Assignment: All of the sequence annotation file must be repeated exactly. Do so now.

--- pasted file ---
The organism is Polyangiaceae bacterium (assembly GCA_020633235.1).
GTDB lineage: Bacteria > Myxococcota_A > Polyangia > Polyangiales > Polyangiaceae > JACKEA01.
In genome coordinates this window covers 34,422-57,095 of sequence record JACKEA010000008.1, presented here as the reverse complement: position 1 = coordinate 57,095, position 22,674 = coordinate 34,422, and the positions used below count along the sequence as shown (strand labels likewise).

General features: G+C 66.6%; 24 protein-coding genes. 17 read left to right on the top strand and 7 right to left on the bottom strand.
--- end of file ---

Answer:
The organism is Polyangiaceae bacterium (assembly GCA_020633235.1).
GTDB lineage: Bacteria > Myxococcota_A > Polyangia > Polyangiales > Polyangiaceae > JACKEA01.
In genome coordinates this window covers 34,422-57,095 of sequence record JACKEA010000008.1, presented here as the reverse complement: position 1 = coordinate 57,095, position 22,674 = coordinate 34,422, and the positions used below count along the sequence as shown (strand labels likewise).

General features: G+C 66.6%; 24 protein-coding genes. 17 read left to right on the top strand and 7 right to left on the bottom strand.